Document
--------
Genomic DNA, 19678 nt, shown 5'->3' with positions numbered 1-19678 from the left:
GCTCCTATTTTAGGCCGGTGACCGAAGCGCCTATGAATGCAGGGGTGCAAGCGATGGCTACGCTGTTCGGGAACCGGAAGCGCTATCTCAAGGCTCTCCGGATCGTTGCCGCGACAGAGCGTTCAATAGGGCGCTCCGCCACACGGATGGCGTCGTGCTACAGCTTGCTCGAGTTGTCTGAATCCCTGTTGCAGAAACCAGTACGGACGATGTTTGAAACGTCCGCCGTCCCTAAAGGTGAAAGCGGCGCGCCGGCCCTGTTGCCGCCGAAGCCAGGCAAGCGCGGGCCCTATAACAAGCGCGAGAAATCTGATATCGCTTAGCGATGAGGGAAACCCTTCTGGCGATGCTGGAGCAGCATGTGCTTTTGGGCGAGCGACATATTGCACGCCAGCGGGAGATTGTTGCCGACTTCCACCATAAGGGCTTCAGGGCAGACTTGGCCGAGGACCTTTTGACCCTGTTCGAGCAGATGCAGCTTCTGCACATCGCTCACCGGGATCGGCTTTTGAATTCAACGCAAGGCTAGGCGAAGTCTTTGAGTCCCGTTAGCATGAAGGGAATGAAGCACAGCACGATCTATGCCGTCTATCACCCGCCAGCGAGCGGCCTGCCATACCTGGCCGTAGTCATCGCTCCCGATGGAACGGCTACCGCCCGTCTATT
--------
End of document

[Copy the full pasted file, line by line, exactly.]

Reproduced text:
Genomic DNA, 19678 nt, shown 5'->3' with positions numbered 1-19678 from the left:
GCTCCTATTTTAGGCCGGTGACCGAAGCGCCTATGAATGCAGGGGTGCAAGCGATGGCTACGCTGTTCGGGAACCGGAAGCGCTATCTCAAGGCTCTCCGGATCGTTGCCGCGACAGAGCGTTCAATAGGGCGCTCCGCCACACGGATGGCGTCGTGCTACAGCTTGCTCGAGTTGTCTGAATCCCTGTTGCAGAAACCAGTACGGACGATGTTTGAAACGTCCGCCGTCCCTAAAGGTGAAAGCGGCGCGCCGGCCCTGTTGCCGCCGAAGCCAGGCAAGCGCGGGCCCTATAACAAGCGCGAGAAATCTGATATCGCTTAGCGATGAGGGAAACCCTTCTGGCGATGCTGGAGCAGCATGTGCTTTTGGGCGAGCGACATATTGCACGCCAGCGGGAGATTGTTGCCGACTTCCACCATAAGGGCTTCAGGGCAGACTTGGCCGAGGACCTTTTGACCCTGTTCGAGCAGATGCAGCTTCTGCACATCGCTCACCGGGATCGGCTTTTGAATTCAACGCAAGGCTAGGCGAAGTCTTTGAGTCCCGTTAGCATGAAGGGAATGAAGCACAGCACGATCTATGCCGTCTATCACCCGCCAGCGAGCGGCCTGCCATACCTGGCCGTAGTCATCGCTCCCGATGGAACGGCTACCGCCCGTCTATT